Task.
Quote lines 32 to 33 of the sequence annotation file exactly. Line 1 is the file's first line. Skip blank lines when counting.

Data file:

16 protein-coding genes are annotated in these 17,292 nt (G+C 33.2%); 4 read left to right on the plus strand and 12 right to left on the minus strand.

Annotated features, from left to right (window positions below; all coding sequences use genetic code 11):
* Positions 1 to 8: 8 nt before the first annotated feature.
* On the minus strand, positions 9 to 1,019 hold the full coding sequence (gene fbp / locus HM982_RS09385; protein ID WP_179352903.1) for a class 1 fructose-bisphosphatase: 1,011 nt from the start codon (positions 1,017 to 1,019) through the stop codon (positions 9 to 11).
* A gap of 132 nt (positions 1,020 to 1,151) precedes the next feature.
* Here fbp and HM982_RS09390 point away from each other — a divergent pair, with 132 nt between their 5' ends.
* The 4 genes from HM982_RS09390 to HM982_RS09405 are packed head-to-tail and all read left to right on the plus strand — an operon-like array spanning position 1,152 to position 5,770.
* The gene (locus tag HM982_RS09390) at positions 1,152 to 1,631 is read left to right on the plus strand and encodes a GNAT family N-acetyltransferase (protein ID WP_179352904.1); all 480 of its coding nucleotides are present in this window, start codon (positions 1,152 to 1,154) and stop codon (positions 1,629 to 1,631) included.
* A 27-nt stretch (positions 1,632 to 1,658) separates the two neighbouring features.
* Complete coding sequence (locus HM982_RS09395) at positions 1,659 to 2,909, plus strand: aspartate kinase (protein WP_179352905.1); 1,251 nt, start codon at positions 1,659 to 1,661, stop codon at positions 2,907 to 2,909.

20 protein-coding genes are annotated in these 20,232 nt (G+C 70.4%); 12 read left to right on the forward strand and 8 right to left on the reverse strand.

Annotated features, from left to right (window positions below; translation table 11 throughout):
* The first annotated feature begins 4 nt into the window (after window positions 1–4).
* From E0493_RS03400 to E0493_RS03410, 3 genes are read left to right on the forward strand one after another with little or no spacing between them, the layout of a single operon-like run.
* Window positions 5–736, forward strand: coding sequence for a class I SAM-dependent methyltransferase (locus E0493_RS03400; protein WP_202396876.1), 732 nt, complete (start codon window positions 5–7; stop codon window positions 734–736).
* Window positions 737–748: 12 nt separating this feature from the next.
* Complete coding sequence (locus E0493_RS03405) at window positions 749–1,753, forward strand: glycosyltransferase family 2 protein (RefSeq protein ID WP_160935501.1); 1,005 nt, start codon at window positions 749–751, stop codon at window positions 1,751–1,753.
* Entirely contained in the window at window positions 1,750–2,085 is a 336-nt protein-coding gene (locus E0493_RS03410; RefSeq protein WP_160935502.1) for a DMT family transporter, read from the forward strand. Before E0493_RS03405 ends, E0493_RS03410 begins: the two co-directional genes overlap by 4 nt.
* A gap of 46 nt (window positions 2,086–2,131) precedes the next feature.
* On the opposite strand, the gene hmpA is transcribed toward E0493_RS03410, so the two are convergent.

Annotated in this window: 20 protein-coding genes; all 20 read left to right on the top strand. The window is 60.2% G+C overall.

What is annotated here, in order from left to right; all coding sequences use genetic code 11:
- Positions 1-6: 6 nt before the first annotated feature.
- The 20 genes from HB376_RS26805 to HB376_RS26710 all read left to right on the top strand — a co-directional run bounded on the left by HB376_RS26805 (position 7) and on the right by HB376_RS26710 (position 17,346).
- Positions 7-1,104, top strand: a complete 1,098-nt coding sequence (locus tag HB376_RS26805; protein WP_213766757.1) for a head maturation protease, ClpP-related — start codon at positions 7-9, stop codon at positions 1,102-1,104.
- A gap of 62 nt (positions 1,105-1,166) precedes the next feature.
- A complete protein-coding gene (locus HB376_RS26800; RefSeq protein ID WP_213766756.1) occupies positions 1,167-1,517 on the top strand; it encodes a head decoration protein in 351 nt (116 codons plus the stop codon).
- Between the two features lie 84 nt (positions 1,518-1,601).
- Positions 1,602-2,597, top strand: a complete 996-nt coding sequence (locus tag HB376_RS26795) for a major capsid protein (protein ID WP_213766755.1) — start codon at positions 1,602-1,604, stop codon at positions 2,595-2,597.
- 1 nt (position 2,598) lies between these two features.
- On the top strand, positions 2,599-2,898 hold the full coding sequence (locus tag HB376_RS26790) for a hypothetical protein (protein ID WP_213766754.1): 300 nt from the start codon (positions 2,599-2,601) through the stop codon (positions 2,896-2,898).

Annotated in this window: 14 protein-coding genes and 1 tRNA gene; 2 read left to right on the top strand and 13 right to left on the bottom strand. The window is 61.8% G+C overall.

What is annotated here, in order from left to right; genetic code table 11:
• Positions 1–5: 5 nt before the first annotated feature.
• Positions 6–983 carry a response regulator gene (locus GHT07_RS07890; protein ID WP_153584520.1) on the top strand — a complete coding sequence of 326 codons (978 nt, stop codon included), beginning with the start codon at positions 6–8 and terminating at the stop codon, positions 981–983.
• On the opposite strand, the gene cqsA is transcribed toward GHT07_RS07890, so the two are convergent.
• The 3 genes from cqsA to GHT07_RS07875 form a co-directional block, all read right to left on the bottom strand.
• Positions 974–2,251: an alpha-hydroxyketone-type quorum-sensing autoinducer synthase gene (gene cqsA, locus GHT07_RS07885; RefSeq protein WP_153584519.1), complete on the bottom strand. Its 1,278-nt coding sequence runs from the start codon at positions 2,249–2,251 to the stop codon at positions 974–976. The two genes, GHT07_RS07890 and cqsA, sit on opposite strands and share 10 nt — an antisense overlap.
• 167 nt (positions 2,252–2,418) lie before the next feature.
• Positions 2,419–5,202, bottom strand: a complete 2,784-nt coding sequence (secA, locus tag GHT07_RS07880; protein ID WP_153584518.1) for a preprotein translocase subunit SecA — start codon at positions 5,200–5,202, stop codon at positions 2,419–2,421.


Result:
Annotated in this window: 14 protein-coding genes and 1 tRNA gene; 2 read left to right on the top strand and 13 right to left on the bottom strand. The window is 61.8% G+C overall.

What is annotated here, in order from left to right; genetic code table 11: